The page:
Wednesday, July 23, 2008

Getting It Done in Hannibal, MO

Please meet us in Elluminate at 10:00 Pacific on July 24 for a tour of project teacher Terry Smith's classroom. This event is held in conjunction with the Reinventing Project-Based Learning Summer Course at University of Oregon, instructor, Jane Krauss. Find the event here and click on "event" to join the session. We look forward to meeting you there! Links to Terry's window on the world are found here on the course wiki.

Getting Off the Starting Blocks

During a poster session in the Global Gallery at NECC, I met a teacher who said she was eager to get her students involved in collaborative global projects. I talked up a few spectacular examples, describing just how far students can go when given the opportunity. But she was stuck on the starting blocks. “How do you find partners on the other side of the world?” she wanted to know. I told her about the Flat Classroom Project and several other wonderful collaborations that have grown out of the edublogging world, where like-minded teachers frequently connect. “I don’t have time to read blogs,” she said, then launched into a list of the many other demands on her day.

Making global collaboration easier for busy teachers is one of the goals of ePals, a free communications platform that includes classroom blogs, email, and other tools to foster connections. It’s the largest online community in K-12 education, with some 13 million students and teachers participating in 200 countries. Ed Fish, CEO of ePals, describes his strategies for getting barriers out of the way in this Spiral Notebook interview. By making it faster and easier for teachers to find partner classrooms, Fish says he hopes to release educators to focus their energy on the creative side of project design and implementation.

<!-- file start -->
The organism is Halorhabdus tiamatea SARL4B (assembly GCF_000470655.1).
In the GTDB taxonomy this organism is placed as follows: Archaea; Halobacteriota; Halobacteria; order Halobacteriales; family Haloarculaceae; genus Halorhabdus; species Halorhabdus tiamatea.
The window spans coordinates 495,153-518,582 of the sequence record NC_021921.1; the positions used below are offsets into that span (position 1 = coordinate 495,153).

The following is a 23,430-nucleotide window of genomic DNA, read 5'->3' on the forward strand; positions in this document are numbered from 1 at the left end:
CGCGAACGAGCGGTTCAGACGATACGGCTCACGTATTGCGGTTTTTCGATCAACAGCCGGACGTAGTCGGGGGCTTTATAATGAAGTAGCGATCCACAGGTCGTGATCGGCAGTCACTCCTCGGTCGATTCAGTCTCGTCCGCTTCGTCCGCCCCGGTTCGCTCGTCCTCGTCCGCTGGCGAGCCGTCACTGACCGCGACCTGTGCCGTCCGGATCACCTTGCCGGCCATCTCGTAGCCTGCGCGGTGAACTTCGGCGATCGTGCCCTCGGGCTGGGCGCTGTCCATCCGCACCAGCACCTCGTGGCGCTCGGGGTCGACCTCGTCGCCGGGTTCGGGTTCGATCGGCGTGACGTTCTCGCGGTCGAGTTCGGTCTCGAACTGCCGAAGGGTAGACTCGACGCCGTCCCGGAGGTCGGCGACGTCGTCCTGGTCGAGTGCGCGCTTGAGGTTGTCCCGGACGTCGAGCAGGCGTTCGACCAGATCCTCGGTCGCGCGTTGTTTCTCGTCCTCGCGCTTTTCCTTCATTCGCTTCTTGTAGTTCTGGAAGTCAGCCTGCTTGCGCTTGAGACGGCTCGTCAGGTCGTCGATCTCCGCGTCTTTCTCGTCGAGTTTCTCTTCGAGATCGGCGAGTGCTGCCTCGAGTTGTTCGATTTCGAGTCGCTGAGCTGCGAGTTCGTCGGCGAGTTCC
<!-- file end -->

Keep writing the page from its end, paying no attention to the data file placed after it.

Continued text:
What I find especially powerful about ePals is the translation tool that allows communication among learners who don’t speak the same language. The tool translates text to and from Spanish, Italian, Portuguese, French, German, Japanese, English, and Chinese. Users pick the language pair that meets their needs. Rita Oates, ePals vice president and a longtime educator, told me that the tool was developed to answer requests from teachers who wanted to be able to overcome language barriers. And it works: ePals participants speak more than 130 languages.

I can’t help wondering why more teachers aren’t taking part in these kinds of online projects. Have you steered clear of global projects because you don’t know how to get started? What help or support do you need to start bringing the world to your classroom?

Wednesday, July 9, 2008

Trouble in the Flatlands

A decade before Tom Friedman wrote The World is Flat, Canadian teacher Dale Hubert was connecting children around the world through his Flat Stanley Project. “I was building a social network before YouTube or MySpace,” Hubert told me recently as he reminisced about his years in a virtual place he calls "the flatlands."

Through Hubert's grassroots online project, thousands of children from more than 40 countries have made connections—to each other, to literature, and sometimes even to world leaders, astronauts, and movie stars—by exchanging their own paper versions of Stanley Lambchop, the boy squashed by a falling bulletin board in the 1964 book, Flat Stanley.

And now the popular project may be coming to a close due to legal troubles with the estate of Jeff Brown, the late author. I explain the situation in more detail in this story for Edutopia.

It’s too soon to know how the controversy will end, but Hubert is determined to find a way to continue connecting children with the wider world. Already, Flat Stanley is a popular guy on YouTube, Flickr, and countless classroom blogs. Hubert imagines incorporating more Web 2.0 tools to expand the global conversation. And he already has a back-up plan if he can’t keep the current project alive. His goal, as always in the flatlands, will be “authentic and meaningful communication.” Stay tuned.

And So We Begin

I just launched a university course yesterday called (naturally) Reinventing Project-Based Learning. We've had a wonderful start with deep discussion (why projects?) and happy tech adventuring (our own Ning and wiki).
I'm of a mind that people will best understand PBL by experiencing PBL so off we go on a learning adventure that starts with the study of postage stamps and dives straightaway into the ways we transmit ideas over a distance- we'll analyze systems, civics, history, communications, commerce, geography and more.
Think about it (students are)-- Where might a study of postage stamps lead us?